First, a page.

11/29/2012

by Whitney Hale & Lea Mann

From old time Kentucky tunes to a band’s unique take on art, the next two concerts in the "Appalachia in the Bluegrass" series are sure to cater to a wide audience. The first concert, featuring the Red State Ramblers, will be presented noon Friday, Nov. 30, in the Niles Gallery, located in the University of Kentucky Lucille C. Little Fine Arts Library and Learning Center. The final concert will feature Anna Roberts-Gevalt and

11/9/2012

by Derrick Meads & Sarah Geegan

An exhibit titled “Interwoven: Rural Traditions, Modern Ties ~ Baskets from Appalachia and the Andes” will showcase more than 100 pieces of basketry from Ecuador and Appalachia at the Lexington Public Library’s Central Gallery.

The wide-ranging exhibit of baskets opened Nov. 3, and spans from Nov. 12-16. A reception will be held at 5 p.m. on Friday, Nov. 16, at the gallery, during the final day of UK’s "International Education Week.”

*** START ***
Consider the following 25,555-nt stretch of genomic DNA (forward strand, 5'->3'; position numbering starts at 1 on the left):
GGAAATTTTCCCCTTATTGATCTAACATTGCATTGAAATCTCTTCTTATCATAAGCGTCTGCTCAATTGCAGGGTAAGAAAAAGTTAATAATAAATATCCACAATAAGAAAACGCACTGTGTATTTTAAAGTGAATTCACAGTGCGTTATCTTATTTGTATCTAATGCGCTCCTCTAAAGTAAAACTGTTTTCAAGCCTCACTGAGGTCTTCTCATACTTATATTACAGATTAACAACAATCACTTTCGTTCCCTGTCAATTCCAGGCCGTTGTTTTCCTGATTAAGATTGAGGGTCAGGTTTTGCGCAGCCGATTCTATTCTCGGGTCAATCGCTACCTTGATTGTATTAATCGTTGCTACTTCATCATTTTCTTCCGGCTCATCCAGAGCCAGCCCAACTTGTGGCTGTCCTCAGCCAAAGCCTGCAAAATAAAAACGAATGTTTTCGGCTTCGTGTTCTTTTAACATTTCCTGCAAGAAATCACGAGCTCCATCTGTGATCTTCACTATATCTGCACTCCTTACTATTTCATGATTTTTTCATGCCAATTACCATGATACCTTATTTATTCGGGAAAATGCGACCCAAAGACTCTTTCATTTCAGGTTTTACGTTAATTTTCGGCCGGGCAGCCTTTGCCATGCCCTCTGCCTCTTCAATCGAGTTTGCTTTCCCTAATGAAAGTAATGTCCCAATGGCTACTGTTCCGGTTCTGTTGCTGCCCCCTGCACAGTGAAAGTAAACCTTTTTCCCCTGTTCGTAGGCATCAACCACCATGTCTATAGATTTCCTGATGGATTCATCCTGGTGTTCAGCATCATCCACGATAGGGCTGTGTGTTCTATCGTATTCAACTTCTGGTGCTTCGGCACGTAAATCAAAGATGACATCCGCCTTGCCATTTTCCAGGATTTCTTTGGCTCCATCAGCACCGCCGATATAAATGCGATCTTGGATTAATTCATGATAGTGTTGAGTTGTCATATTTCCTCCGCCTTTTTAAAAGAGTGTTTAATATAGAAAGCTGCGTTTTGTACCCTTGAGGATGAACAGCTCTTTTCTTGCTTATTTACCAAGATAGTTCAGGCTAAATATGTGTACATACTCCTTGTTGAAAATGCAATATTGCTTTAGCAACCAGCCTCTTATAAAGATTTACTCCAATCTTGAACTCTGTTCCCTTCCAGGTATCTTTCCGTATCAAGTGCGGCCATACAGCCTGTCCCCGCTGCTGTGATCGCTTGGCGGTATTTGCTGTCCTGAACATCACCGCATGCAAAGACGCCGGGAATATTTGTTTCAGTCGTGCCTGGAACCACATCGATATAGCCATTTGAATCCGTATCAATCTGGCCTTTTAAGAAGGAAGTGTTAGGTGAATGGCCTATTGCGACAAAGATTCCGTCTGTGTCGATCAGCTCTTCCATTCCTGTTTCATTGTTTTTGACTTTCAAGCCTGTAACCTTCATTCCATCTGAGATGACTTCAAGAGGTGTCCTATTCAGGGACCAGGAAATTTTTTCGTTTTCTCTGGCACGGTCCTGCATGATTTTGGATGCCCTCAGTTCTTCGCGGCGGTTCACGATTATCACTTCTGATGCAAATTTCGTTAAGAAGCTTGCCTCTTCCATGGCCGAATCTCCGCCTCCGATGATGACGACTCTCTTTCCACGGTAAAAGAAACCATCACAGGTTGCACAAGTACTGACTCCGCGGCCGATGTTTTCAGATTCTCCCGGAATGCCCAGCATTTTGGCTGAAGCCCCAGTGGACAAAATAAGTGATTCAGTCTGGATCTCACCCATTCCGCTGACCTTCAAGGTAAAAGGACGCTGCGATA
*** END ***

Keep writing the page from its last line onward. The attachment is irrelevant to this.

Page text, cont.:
The Ecuadorian work ranges from baskets made by Huaorani and Kichwa indigenous groups in the Amazon Basin and Andean highland, to modern pieces collected in major cities. The Appalachian exhibited works also span across white oak baskets to modern contemporary craft.

In early 2012 the U.S. Embassy in Quito, Ecuador, invited Kentucky-Ecuador

10/26/2012

by Lea Mann and Whitney Hale

Fans of folk music and the dulcimer should check out the next two concerts in the "Appalachia in the Bluegrass" concert series. The first concert will feature Si Kahn, a chart-topping folk music player, at noon Friday, Oct. 26, in the Niles Gallery, located in the University of Kentucky Lucille C. Little Fine Arts Library and Learning Center. The following week, Don Pedi, an accomplished dulcimer player, will perform at noon Friday, Nov. 2. Both concerts are free and open to the public.